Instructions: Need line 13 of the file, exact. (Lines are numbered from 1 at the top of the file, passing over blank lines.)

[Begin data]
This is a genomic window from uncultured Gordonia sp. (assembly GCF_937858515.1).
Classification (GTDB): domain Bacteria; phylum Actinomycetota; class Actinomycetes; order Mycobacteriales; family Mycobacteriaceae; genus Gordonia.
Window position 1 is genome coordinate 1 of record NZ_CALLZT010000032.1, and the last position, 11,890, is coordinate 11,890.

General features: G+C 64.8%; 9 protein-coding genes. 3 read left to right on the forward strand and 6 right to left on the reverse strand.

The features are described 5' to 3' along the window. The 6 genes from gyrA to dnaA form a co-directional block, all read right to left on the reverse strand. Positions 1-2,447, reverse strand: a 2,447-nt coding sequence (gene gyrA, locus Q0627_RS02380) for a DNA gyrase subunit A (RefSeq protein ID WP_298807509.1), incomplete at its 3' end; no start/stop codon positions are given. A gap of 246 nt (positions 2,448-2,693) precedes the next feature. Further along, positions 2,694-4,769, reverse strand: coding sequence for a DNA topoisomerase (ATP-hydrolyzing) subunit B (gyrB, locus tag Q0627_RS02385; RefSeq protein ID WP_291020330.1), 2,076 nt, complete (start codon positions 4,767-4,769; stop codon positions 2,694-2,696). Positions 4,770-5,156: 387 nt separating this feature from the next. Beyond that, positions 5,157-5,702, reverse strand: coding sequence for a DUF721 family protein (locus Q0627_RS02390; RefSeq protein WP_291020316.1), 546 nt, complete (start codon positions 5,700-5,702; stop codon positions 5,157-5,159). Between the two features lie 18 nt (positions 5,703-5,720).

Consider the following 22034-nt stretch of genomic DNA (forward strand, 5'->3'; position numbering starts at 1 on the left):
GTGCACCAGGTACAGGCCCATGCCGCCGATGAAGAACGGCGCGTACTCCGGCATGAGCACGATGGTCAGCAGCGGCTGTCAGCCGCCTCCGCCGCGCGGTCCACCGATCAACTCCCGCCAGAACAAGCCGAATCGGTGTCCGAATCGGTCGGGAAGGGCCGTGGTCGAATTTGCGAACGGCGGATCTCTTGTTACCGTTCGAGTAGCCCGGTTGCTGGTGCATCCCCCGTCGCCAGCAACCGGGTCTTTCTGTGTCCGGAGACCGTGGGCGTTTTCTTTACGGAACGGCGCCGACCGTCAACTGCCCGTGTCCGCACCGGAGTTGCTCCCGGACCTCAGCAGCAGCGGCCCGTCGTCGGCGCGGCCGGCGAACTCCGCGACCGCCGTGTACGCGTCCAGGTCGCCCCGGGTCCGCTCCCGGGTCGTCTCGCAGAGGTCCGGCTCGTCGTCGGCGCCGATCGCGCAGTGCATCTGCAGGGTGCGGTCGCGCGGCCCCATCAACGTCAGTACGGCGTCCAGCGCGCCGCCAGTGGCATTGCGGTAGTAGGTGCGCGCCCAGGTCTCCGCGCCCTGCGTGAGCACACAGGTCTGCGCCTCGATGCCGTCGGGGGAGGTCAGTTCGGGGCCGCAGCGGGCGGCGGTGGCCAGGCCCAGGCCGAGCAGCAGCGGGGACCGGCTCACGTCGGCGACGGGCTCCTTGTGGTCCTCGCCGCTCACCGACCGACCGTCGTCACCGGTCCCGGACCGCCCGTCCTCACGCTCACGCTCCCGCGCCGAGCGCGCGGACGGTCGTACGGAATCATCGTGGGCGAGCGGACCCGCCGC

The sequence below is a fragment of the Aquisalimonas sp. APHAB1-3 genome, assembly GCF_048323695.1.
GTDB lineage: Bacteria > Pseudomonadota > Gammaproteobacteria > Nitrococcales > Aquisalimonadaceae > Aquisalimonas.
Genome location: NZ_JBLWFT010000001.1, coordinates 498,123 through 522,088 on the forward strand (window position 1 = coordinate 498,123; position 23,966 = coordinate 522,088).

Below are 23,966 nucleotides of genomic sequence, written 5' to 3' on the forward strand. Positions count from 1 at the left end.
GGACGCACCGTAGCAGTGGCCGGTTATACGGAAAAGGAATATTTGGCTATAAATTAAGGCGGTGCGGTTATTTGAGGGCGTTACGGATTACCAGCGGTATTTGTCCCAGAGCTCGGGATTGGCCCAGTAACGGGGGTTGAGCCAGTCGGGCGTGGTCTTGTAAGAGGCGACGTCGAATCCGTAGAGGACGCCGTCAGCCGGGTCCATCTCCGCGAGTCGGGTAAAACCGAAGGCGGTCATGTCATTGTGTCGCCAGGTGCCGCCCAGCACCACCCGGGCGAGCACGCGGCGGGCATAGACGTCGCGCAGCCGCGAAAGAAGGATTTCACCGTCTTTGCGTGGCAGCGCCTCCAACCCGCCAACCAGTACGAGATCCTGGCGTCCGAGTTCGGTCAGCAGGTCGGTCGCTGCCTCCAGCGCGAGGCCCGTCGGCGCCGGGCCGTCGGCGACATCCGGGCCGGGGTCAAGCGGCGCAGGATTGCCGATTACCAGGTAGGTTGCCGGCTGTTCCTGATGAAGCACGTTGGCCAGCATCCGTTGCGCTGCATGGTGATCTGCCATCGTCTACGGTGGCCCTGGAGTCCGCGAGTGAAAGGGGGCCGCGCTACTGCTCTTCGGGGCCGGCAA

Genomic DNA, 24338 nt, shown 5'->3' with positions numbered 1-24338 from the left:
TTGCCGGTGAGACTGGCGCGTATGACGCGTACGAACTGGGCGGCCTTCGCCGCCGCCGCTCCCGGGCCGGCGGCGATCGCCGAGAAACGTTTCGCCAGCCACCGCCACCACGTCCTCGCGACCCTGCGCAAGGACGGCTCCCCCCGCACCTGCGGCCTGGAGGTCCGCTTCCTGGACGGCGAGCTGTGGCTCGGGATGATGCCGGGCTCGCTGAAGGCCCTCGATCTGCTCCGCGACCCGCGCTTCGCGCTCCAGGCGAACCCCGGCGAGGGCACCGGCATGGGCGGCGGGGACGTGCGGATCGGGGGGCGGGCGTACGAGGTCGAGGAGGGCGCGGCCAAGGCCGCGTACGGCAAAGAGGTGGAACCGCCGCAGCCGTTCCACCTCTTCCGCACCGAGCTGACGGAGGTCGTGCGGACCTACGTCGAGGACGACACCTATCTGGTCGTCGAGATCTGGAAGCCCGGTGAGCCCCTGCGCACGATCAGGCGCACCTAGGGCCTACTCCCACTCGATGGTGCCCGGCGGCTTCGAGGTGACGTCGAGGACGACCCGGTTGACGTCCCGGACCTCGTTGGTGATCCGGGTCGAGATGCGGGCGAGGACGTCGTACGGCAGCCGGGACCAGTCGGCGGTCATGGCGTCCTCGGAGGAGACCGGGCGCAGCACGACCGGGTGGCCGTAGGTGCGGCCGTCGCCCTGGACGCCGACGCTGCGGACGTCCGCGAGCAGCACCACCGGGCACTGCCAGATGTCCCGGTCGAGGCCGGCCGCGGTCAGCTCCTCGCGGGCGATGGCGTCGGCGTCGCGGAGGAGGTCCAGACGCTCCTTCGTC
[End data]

Genomic DNA, 24338 nt, shown 5'->3' with positions numbered 1-24338 from the left: